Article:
Busy Doctors Do Not Have a Lower Standard of Care: Ontario Supreme Court
Reasons for judgement were released recently in the case of McLintock v. Alidina.
The plaintiff, Ann McLintock alleged negligence on the part of her family physician, Dr. Alidina, because Alidina hd failed to advise the plaintiff of the results of mammogram testing. McLintock had to undergo a course of 25 radiation treatments and surgical intervention as a result of the alleged delay.
Different Standards for Different Doctors?
The case is interesting because the defendant, Dr. Alidina defended the case, in part, on the basis that the standard of care that she was required to meet as a “busy” family practitioner was lower than the standard of care described by the plaintiff’s expert, Dr. Bloom. Dr. Bloom was the former Chief of Family Medicine at Mount Sinai Hospital in Toronto and, at the time of the trial, was Chief of Family Medicine at the University Health Network (Toronto Western Hospital).
Dr. Bloom testified at trial that a significant portion of his time was devoted to management responsibilities. His clinical practice consisted of four half days and one evening per week. He testified that he saw an average of 14 patients per day.
The defendant, Dr. Alidina testified that she saw an average of 35-50 patients per day.
Alidina claimed that the standard of care required of a busy family doctor was lower than the standard of care required of Dr. Bloom who worked in a major teaching hospital and, by his own evidence, had access to “all of the resources in the world”.
Busy Doctor Defence?
Justice Shaughnessy specifically rejected the “busy doctor” defence.
At Paragraph 67 of his decision Justice Shaughnessy stated:
I do not accept the defence’s position that the volume and nature of Dr. Bloom’s practice in contrast to that of Dr. Alidina’s in someway defines the standard of practice in notifying a patient of further mammogram views and an ultrasound.
The standard of care applicable to a family physician in 2000 in the Province of Ontario is the same whether the patient attends to Toronto Western Hospital or a Community Clinic in Pickering, Ontario. Dr. Bloom and Dr. Chapman [the defendant’s expert] both agree the standard of care for a family physician is not less for walk-in patients than it is for family patients who have booked appointments… the family physician must provide excellent care which is responsive to the patient’s needs.
Failed to Meet Standard of Care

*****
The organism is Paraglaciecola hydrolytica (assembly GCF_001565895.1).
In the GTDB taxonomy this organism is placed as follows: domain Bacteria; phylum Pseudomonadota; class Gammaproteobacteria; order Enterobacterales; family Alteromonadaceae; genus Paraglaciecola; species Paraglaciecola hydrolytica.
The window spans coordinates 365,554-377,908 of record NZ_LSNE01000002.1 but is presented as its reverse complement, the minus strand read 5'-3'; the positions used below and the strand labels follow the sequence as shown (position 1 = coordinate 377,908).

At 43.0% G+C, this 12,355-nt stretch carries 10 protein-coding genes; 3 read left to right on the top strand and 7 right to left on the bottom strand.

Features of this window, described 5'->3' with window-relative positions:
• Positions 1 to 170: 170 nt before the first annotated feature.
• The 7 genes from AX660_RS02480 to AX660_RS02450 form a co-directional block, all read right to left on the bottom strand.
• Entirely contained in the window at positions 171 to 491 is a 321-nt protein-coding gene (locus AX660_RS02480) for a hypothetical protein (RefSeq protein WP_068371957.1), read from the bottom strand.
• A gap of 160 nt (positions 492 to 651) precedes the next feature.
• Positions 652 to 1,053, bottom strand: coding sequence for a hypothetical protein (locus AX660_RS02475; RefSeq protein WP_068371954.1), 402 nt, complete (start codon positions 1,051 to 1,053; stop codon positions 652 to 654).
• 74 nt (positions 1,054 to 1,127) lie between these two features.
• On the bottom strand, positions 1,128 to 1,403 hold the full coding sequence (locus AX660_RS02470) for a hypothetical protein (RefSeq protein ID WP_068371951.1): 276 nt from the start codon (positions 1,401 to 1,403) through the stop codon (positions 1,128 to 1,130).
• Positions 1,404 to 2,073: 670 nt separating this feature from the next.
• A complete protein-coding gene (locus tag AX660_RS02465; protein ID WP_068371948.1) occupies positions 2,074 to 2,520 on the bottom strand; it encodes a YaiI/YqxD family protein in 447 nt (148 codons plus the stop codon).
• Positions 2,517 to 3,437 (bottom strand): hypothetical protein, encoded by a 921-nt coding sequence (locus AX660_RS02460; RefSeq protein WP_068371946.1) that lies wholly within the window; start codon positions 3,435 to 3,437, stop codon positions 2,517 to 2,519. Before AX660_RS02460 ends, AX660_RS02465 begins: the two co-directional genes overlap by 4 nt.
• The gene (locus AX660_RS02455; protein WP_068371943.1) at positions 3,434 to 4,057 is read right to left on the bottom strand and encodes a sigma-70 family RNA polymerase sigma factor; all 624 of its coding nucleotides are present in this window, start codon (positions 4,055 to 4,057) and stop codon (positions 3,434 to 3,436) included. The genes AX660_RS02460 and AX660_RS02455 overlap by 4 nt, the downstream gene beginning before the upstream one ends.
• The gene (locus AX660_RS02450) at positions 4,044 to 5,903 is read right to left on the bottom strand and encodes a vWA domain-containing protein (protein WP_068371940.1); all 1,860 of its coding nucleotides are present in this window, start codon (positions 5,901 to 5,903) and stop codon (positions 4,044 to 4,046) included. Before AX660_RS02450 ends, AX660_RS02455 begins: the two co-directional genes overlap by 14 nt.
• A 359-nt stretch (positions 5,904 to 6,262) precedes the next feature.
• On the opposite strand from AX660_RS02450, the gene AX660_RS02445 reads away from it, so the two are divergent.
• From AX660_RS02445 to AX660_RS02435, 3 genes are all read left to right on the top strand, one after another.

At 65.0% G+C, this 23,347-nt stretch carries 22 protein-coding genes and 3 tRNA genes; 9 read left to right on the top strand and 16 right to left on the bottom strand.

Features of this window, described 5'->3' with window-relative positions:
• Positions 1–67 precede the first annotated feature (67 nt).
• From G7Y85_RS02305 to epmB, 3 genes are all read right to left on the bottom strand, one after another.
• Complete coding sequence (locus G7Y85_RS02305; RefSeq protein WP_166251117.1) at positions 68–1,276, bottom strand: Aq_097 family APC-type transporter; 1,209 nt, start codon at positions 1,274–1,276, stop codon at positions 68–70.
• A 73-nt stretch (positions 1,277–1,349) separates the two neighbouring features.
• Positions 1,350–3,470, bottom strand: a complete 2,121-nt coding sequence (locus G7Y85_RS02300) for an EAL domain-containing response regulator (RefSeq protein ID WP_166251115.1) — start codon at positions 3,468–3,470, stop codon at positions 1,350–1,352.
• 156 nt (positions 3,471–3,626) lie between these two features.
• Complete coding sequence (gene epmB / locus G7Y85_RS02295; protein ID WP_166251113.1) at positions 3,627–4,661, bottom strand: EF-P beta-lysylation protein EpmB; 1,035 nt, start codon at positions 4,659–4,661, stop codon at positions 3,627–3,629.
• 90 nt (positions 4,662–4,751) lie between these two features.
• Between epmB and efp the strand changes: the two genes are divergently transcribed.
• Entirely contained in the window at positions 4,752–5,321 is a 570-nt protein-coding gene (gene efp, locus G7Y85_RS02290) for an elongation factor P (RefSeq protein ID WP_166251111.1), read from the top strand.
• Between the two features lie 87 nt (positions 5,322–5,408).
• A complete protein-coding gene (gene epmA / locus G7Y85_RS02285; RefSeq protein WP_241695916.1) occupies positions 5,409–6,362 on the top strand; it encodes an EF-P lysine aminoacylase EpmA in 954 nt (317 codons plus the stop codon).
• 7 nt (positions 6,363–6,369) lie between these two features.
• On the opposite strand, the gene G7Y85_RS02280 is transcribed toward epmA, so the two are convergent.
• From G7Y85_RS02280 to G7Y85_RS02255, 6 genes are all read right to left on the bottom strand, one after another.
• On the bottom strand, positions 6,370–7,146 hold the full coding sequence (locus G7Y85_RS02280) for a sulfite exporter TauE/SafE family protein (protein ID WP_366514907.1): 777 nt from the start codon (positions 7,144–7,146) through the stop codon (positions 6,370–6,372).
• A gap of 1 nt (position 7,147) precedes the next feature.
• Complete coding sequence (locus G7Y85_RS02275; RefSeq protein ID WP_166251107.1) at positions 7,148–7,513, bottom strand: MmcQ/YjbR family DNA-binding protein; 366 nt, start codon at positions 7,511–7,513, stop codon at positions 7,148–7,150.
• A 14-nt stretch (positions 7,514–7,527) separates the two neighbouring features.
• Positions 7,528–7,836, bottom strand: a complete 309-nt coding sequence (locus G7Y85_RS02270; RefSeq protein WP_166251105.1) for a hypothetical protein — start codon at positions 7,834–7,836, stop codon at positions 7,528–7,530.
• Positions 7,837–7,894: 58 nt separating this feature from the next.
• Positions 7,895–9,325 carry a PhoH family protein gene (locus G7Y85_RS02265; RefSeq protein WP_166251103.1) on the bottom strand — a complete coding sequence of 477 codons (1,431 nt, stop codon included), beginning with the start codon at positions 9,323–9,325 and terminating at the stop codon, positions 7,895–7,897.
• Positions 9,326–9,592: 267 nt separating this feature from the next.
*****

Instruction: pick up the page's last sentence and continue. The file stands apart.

The court found that Dr. Alidina failed to have an adequate system in place to notify her patients of the need to follow-up treatment and the results of mammograms and other test results. As a result Dr. Alidina was found to have failed to meet the standard of care expected of a reasonable competent family doctor.
As I have explained in previous posts, in addition to proving that the doctor was negligent (failed to meet the standard of care) a plaintiff in a medical malpractice claim is also required to prove causation: that the doctor’s negligence caused the injury that is the source of the litigation.
Battle of Experts
There was conflicting expert opinion before the court as to whether or not an earlier diagnosis of Ms. McLintock’s cancer would have changed the outcome.
Justice Shaughnessy’s conclusion was as follows:
In the result I find that a balance of probabilities that Dr. Perviz Alidina was negligent in that she fell below the standard of care in falling to notify Ann McLintock of the October 5, 2000 follow up appointment for conned compression mammography views and ultrasound and further in falling to have in place a system of procedure do discuss the abnormal test results with her on the next appointment.
I further conclude that the plaintiff has failed on a balance of probabilities to prove that the plaintiff has any ongoing risk from her radio therapy and that the prognosis has changed as a result of her delayed diagnosis. Therefore the plaintiff has suffered no damages which are compensable at law.
The plaintiff’s claim is dismissed.
I’ve been contacted by hundreds of persons who believe they have been a victim of medical malpractice. In reviewing the cases we often find evidence that the defendant doctors, hospitals or nurses failed to meet the standard of care. In other words, that there was negligence.
However, as the McLintock case points out, the fact that a doctor was negligent does not mean, by itself, that a plaintiff will be successful in a medical malpractice claim.
If you or a loved one have suffered injuries that you think may be due to medical malpractice you can buy a copy of my book: The Consumer’s Guide to Medical Malpractice Claims in Canada: Why 98% of Canadian Medical Malpractice Victims Never Receive a Penny in Compensation. on Amazon.
Or you can contact me through this blog or by calling toll free in Atlantic Canada 1-888-647-7201 and we will send you a copy, free, anywhere in the Maritimes.